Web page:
I helped run the parachute games, with all the silly stunts like marching in circles, and calling out colors of shirts to run under, and doing the wave and all.  Finally, all the kids lay down under the parachute, while the teachers and I fanned the parachute up and down.  "How did we manage to be left doing all of the work?" said the director of the program, laughing.

Several people praised Sparkle's older brothers for their good behavior and willingness to help out with games for the little ones.  Sparkle blew a fit about leaving the blow-up yellow inner tube behind, and didn't want to leave much.  The van's  thermometer read 100 degrees Fahrenheit when we left, and only got down to 95 at freeway speeds.  No wonder we all felt tired!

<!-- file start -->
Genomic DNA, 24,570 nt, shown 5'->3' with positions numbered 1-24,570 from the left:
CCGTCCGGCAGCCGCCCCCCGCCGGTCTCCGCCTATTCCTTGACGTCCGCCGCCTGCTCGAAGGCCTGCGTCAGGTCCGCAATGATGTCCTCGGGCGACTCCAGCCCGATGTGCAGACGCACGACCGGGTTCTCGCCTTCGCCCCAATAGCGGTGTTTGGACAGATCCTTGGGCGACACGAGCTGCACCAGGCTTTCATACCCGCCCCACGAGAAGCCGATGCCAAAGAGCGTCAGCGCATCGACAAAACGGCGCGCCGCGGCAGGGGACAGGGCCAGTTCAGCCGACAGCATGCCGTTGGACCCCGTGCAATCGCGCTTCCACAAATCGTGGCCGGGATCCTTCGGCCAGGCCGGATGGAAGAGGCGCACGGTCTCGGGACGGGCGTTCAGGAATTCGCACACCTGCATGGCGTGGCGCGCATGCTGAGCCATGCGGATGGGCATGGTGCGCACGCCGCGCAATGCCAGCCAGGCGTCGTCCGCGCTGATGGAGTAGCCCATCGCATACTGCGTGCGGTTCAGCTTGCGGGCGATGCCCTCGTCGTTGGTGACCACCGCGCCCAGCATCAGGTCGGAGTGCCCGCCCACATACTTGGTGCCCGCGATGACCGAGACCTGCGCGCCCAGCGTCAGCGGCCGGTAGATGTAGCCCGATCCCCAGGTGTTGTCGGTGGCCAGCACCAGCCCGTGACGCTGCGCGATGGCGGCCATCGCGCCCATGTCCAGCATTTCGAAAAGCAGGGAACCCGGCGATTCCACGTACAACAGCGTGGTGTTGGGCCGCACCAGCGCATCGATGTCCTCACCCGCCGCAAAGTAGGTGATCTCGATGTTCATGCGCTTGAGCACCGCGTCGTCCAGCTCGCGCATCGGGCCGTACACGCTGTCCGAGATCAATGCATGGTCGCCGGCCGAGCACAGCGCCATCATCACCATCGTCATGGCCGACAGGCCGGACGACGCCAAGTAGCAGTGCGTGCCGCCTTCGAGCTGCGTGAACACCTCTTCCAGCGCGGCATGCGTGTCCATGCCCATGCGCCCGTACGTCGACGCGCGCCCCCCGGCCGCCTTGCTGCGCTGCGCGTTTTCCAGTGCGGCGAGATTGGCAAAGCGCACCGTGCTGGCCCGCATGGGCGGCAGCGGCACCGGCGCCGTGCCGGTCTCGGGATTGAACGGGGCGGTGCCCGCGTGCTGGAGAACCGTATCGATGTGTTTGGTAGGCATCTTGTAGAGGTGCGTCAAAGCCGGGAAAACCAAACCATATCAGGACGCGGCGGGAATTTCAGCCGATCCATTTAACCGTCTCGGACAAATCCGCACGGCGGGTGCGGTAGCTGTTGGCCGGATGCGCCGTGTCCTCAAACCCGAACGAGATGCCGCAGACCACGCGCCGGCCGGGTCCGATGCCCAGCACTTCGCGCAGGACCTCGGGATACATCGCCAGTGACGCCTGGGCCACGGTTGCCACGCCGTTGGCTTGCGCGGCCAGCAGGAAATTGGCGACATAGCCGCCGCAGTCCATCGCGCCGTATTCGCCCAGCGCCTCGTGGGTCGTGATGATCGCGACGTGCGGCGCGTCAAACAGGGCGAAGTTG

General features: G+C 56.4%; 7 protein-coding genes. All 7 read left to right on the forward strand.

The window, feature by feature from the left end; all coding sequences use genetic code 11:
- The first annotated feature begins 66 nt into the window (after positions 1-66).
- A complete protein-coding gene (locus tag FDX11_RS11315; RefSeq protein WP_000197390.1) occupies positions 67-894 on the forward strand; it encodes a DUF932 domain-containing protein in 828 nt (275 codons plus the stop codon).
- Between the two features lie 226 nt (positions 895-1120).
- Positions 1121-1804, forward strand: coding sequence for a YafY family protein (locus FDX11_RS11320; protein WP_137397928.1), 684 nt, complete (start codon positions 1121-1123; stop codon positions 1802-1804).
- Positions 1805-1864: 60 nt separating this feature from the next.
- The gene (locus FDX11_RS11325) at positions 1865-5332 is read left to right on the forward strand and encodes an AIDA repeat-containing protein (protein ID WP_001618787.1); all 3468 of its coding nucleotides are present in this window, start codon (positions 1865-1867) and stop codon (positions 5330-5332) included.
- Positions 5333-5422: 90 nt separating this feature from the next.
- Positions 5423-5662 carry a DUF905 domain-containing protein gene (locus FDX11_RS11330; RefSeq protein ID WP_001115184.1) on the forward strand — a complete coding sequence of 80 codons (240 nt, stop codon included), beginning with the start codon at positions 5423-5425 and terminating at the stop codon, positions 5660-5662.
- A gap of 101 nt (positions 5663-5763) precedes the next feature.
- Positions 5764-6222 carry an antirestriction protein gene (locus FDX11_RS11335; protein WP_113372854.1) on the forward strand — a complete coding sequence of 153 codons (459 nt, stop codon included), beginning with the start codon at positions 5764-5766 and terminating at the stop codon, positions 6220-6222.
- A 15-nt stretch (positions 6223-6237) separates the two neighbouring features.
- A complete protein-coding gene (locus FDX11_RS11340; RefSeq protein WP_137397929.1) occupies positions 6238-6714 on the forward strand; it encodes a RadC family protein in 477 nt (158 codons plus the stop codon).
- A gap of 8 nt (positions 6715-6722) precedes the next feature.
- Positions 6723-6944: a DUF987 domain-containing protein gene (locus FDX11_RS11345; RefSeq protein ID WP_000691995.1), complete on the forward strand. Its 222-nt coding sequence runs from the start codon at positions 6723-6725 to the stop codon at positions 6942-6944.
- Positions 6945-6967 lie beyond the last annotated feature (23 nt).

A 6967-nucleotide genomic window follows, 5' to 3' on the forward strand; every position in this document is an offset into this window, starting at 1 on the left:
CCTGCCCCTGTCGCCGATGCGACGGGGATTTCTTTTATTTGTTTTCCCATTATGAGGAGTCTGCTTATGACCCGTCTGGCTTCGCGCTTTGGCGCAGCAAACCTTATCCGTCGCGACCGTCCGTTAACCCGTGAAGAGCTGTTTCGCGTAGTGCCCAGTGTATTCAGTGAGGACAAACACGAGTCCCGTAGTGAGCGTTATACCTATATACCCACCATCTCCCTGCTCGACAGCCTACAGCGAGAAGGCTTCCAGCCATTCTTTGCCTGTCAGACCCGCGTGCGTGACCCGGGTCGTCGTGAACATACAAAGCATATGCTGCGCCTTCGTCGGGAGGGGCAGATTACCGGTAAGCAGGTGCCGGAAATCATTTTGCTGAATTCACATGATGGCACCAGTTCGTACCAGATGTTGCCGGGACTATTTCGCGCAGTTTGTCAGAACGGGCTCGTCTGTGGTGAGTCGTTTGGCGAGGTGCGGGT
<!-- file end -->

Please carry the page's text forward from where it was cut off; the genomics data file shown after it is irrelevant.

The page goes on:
So naturally, once we arrived home, Sparkle reminded me of my intention to go bike riding with her in tow daily.  She's not going to forget that resolution the day after I've made it, hot or not.  I tried to convince her to wait until after supper, but we ended up going out again mid-afternoon.  It was a lurchy ride, with Sparkle still learning to keep her balance on the rear wheel added tandem.  I got home feeling as though I would be sick, but Sparkle was intensely happy.  I lay on our bed in the fan and AC, and quickly felt better, so it was totally worth it.